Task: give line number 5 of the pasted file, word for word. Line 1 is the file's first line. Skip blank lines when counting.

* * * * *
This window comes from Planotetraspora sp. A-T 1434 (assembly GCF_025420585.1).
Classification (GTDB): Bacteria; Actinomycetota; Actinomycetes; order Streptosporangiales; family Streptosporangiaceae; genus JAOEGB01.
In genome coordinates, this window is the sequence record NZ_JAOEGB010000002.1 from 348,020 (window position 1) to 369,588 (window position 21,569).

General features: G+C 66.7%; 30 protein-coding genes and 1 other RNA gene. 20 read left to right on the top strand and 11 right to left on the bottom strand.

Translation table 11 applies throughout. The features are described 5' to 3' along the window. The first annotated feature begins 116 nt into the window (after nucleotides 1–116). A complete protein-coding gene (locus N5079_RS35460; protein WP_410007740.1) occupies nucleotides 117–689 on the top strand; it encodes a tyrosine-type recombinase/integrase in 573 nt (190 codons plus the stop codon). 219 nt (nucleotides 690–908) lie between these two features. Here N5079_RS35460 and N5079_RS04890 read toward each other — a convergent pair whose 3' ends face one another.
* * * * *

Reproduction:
Translation table 11 applies throughout. The features are described 5' to 3' along the window. The first annotated feature begins 116 nt into the window (after nucleotides 1–116). A complete protein-coding gene (locus N5079_RS35460; protein WP_410007740.1) occupies nucleotides 117–689 on the top strand; it encodes a tyrosine-type recombinase/integrase in 573 nt (190 codons plus the stop codon). 219 nt (nucleotides 690–908) lie between these two features. Here N5079_RS35460 and N5079_RS04890 read toward each other — a convergent pair whose 3' ends face one another.